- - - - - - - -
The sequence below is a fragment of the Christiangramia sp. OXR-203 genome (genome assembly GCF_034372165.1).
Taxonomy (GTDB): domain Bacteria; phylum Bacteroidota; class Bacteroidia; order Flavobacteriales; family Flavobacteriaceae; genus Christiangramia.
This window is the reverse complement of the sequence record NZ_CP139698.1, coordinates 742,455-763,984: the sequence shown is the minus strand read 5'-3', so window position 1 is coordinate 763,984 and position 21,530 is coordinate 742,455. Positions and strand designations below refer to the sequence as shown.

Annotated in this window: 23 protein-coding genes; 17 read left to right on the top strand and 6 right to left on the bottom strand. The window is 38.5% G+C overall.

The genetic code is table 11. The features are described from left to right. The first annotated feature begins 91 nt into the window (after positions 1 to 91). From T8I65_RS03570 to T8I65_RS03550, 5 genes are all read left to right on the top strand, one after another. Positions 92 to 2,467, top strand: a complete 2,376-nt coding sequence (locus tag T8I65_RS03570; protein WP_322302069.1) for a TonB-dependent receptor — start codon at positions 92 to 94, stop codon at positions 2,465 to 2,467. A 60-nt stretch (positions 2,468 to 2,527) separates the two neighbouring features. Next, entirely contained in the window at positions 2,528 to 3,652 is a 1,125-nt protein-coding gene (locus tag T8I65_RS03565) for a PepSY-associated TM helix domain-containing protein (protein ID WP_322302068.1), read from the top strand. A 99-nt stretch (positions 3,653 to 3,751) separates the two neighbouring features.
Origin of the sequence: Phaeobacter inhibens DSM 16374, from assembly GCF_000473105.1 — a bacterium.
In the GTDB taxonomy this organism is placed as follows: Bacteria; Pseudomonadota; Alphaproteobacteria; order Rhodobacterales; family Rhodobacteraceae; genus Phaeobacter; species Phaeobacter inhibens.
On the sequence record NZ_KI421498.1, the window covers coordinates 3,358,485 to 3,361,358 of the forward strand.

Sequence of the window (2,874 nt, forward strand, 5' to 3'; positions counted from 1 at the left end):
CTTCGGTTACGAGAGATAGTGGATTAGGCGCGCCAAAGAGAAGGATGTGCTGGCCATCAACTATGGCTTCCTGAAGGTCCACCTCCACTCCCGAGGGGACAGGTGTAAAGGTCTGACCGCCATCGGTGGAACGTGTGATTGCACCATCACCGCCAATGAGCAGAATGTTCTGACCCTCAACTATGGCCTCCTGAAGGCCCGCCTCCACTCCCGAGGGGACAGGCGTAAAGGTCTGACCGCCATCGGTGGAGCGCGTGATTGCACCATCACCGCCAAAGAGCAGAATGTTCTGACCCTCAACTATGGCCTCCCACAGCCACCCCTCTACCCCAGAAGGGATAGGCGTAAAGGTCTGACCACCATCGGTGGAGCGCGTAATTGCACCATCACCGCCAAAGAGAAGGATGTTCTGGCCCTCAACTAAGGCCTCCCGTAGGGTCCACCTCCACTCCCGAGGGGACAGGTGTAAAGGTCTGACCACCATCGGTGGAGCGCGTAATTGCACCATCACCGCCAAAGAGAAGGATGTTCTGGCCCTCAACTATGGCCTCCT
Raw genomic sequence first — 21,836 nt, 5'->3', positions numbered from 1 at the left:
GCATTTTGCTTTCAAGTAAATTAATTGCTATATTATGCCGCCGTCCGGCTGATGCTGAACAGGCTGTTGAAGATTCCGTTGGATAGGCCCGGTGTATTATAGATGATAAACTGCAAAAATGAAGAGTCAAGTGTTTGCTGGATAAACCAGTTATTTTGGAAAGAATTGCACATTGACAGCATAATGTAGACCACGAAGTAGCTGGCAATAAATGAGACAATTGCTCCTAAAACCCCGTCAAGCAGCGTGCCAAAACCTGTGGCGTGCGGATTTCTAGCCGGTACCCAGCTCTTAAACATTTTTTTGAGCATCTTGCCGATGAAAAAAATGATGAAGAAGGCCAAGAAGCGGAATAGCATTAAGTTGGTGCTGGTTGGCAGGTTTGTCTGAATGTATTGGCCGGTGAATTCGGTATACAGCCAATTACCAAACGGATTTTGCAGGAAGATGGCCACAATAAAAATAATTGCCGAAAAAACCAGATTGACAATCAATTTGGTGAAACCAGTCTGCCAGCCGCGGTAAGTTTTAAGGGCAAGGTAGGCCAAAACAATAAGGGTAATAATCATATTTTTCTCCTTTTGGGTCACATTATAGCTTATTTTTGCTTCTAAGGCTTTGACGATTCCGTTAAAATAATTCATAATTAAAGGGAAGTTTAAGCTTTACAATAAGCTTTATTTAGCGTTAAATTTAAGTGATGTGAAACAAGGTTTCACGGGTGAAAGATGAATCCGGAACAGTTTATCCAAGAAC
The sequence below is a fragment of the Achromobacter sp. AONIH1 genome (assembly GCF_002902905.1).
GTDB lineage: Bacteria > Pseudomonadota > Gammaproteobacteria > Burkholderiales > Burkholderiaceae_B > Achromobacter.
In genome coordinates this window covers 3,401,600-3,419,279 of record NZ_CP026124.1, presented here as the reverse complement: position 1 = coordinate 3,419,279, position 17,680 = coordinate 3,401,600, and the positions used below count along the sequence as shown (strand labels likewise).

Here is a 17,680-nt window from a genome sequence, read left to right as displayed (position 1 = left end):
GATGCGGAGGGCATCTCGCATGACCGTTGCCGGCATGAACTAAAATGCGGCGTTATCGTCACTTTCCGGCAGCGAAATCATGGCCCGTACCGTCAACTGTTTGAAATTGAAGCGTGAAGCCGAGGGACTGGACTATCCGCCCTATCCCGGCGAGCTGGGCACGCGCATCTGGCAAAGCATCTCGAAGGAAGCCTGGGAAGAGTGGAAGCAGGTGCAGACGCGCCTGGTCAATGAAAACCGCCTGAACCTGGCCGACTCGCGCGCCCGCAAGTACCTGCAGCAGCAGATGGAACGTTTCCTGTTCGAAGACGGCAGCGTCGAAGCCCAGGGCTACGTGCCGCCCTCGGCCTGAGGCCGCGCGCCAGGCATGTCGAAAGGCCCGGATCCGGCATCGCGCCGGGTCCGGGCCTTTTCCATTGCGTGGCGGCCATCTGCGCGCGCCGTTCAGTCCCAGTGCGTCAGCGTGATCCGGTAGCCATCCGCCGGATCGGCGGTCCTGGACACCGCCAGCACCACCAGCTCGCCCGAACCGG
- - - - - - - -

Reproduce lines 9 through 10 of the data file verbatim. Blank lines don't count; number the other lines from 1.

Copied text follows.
Sequence of the window (2,874 nt, forward strand, 5' to 3'; positions counted from 1 at the left end):
CTTCGGTTACGAGAGATAGTGGATTAGGCGCGCCAAAGAGAAGGATGTGCTGGCCATCAACTATGGCTTCCTGAAGGTCCACCTCCACTCCCGAGGGGACAGGTGTAAAGGTCTGACCGCCATCGGTGGAACGTGTGATTGCACCATCACCGCCAATGAGCAGAATGTTCTGACCCTCAACTATGGCCTCCTGAAGGCCCGCCTCCACTCCCGAGGGGACAGGCGTAAAGGTCTGACCGCCATCGGTGGAGCGCGTGATTGCACCATCACCGCCAAAGAGCAGAATGTTCTGACCCTCAACTATGGCCTCCCACAGCCACCCCTCTACCCCAGAAGGGATAGGCGTAAAGGTCTGACCACCATCGGTGGAGCGCGTAATTGCACCATCACCGCCAAAGAGAAGGATGTTCTGGCCCTCAACTAAGGCCTCCCGTAGGGTCCACCTCCACTCCCGAGGGGACAGGTGTAAAGGTCTGACCACCATCGGTGGAGCGCGTAATTGCACCATCACCGCCAAAGAGAAGGATGTTCTGGCCCTCAACTATGGCCTCCT